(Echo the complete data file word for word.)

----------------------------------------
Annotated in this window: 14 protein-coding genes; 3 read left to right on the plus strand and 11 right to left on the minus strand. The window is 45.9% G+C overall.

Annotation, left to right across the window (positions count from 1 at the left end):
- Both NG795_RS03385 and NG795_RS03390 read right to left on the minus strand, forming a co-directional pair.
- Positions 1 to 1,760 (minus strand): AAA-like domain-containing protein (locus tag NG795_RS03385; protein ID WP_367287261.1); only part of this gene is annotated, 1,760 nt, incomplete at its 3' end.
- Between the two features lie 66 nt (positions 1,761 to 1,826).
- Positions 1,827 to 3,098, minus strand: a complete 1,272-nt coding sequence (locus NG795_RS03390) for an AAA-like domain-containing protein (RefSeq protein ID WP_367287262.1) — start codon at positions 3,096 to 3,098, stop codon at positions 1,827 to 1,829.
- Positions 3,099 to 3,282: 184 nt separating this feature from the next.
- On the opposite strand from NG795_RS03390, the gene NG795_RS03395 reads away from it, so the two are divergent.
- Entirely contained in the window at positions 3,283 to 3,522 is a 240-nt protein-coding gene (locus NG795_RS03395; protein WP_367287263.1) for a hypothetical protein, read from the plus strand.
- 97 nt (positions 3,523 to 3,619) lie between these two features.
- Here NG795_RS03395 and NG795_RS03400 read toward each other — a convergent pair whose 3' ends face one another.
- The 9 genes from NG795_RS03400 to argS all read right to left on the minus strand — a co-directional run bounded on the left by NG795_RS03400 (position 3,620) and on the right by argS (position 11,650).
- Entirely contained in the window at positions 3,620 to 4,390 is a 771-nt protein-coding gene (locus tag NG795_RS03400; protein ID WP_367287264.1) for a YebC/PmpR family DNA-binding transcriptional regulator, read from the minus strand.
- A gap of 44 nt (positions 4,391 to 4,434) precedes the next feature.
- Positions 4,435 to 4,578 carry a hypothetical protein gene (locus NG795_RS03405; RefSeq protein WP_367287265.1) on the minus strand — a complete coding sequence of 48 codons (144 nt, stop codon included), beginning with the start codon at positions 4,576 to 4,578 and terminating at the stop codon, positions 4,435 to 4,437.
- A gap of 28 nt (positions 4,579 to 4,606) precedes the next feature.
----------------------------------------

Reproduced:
Annotated in this window: 14 protein-coding genes; 3 read left to right on the plus strand and 11 right to left on the minus strand. The window is 45.9% G+C overall.

Annotation, left to right across the window (positions count from 1 at the left end):
- Both NG795_RS03385 and NG795_RS03390 read right to left on the minus strand, forming a co-directional pair.
- Positions 1 to 1,760 (minus strand): AAA-like domain-containing protein (locus tag NG795_RS03385; protein ID WP_367287261.1); only part of this gene is annotated, 1,760 nt, incomplete at its 3' end.
- Between the two features lie 66 nt (positions 1,761 to 1,826).
- Positions 1,827 to 3,098, minus strand: a complete 1,272-nt coding sequence (locus NG795_RS03390) for an AAA-like domain-containing protein (RefSeq protein ID WP_367287262.1) — start codon at positions 3,096 to 3,098, stop codon at positions 1,827 to 1,829.
- Positions 3,099 to 3,282: 184 nt separating this feature from the next.
- On the opposite strand from NG795_RS03390, the gene NG795_RS03395 reads away from it, so the two are divergent.
- Entirely contained in the window at positions 3,283 to 3,522 is a 240-nt protein-coding gene (locus NG795_RS03395; protein WP_367287263.1) for a hypothetical protein, read from the plus strand.
- 97 nt (positions 3,523 to 3,619) lie between these two features.
- Here NG795_RS03395 and NG795_RS03400 read toward each other — a convergent pair whose 3' ends face one another.
- The 9 genes from NG795_RS03400 to argS all read right to left on the minus strand — a co-directional run bounded on the left by NG795_RS03400 (position 3,620) and on the right by argS (position 11,650).
- Entirely contained in the window at positions 3,620 to 4,390 is a 771-nt protein-coding gene (locus tag NG795_RS03400; protein ID WP_367287264.1) for a YebC/PmpR family DNA-binding transcriptional regulator, read from the minus strand.
- A gap of 44 nt (positions 4,391 to 4,434) precedes the next feature.
- Positions 4,435 to 4,578 carry a hypothetical protein gene (locus NG795_RS03405; RefSeq protein WP_367287265.1) on the minus strand — a complete coding sequence of 48 codons (144 nt, stop codon included), beginning with the start codon at positions 4,576 to 4,578 and terminating at the stop codon, positions 4,435 to 4,437.
- A gap of 28 nt (positions 4,579 to 4,606) precedes the next feature.